• Provide support and technical assistance in the art of breastfeeding and in coping with other aspects of infant feeding.

  • Communicate in a second language or make effective use of an interpreter or translator to communicate with non-English-speaking families.

Intervention Skills
  • Use problem-solving techniques to support breastfeeding women who may otherwise wean their babies prematurely.

  • Manage the nutritional care of infants with health problems who have been discharged to routine care.

  • Assist the caregiver to solve real or perceived feeding problems.

  • Facilitate the parents' use of available community services and agencies that provide resources to support maternal and child nutrition.

Management of the Organization and Delivery of Nutritional Care
  • Assist in training home visitors (including peer counselors) to support breastfeeding and to provide guidance on other aspects of infant feeding.

  • Develop strategies for achieving consistency of care by various health team members and for triggering appropriate follow-up when there is a change in providers.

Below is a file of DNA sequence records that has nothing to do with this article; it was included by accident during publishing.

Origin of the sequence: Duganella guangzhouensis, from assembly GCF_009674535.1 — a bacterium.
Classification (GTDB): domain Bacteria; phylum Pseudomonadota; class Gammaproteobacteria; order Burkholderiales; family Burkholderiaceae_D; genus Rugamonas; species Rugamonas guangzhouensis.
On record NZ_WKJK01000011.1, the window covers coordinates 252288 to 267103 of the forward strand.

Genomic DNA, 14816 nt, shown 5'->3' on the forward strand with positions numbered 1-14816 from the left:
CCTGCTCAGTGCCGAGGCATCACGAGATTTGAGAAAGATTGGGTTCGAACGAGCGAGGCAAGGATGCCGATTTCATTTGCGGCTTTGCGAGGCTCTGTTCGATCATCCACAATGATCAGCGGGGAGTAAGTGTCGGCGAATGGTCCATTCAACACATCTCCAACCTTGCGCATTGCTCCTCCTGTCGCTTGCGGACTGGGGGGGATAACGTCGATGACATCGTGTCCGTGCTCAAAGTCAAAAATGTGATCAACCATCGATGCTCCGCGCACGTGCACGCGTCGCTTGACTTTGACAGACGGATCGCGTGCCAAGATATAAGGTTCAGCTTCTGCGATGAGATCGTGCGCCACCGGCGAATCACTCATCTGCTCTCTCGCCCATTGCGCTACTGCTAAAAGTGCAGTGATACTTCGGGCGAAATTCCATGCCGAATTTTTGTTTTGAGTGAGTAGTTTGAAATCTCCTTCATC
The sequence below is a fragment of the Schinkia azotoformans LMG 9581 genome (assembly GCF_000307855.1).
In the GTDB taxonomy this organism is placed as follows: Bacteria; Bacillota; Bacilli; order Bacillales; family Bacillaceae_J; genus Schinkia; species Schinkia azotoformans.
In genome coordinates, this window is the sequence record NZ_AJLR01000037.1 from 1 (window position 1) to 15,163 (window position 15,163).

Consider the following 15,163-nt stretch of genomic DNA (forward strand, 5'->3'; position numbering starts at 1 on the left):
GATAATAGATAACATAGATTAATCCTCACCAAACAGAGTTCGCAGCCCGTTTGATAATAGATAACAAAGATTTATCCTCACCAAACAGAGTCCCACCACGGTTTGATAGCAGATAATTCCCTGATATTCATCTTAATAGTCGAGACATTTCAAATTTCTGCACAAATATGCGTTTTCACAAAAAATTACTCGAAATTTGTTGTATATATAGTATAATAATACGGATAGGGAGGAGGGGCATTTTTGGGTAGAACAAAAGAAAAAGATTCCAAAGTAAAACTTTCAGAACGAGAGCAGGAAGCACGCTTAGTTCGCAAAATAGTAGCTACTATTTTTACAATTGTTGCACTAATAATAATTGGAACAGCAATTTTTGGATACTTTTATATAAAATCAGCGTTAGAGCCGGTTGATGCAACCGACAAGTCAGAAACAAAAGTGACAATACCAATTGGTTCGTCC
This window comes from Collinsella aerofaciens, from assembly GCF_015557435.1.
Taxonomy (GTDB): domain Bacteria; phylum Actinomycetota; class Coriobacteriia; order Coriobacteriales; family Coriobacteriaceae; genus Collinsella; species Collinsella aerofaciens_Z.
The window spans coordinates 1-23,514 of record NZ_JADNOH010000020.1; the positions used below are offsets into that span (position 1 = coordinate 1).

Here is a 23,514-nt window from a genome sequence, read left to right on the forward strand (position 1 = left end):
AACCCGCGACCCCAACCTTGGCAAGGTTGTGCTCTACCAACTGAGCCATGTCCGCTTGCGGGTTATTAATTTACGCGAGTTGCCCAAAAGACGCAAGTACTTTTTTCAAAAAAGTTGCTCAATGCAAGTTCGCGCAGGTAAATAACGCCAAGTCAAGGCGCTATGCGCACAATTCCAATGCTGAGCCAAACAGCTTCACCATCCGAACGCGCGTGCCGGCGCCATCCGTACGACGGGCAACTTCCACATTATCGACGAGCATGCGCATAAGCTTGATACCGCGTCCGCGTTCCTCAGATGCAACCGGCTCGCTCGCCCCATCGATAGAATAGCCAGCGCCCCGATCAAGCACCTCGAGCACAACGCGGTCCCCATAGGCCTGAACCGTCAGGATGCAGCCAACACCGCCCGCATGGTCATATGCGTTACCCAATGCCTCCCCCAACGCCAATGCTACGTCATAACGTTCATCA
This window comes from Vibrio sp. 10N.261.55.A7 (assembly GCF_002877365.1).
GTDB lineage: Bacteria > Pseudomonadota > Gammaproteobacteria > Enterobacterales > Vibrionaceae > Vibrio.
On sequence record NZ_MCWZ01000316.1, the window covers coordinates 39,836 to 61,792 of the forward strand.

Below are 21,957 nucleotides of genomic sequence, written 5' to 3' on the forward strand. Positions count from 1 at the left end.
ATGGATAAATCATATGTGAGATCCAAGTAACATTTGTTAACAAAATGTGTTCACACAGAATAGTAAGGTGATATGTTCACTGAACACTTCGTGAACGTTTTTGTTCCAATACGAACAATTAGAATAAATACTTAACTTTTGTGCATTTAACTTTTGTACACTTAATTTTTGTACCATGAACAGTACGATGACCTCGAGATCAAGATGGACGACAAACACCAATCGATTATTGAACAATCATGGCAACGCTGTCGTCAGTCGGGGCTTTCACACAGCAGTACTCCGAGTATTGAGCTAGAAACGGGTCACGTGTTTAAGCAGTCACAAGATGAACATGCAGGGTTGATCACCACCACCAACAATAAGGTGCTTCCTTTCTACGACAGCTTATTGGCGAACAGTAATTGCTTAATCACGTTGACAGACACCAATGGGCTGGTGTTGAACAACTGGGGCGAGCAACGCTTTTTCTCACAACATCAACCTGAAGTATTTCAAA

• Incorporate new knowledge into nutritional care plans and educational programs.


Because exclusive breastfeeding is the recommended feeding method for infants for the first 4 to 6 months, basic nutritional care for the neonate needs increased attention to support for breastfeeding, preferably beginning before conception. Emphasis should be placed on appropriate anticipatory guidance both pre-and postnatally, direct support in the hospital, and a variety of forms of assistance with breastfeeding management after discharge. Early home visits offer a promising strategy for supporting continued breastfeeding.

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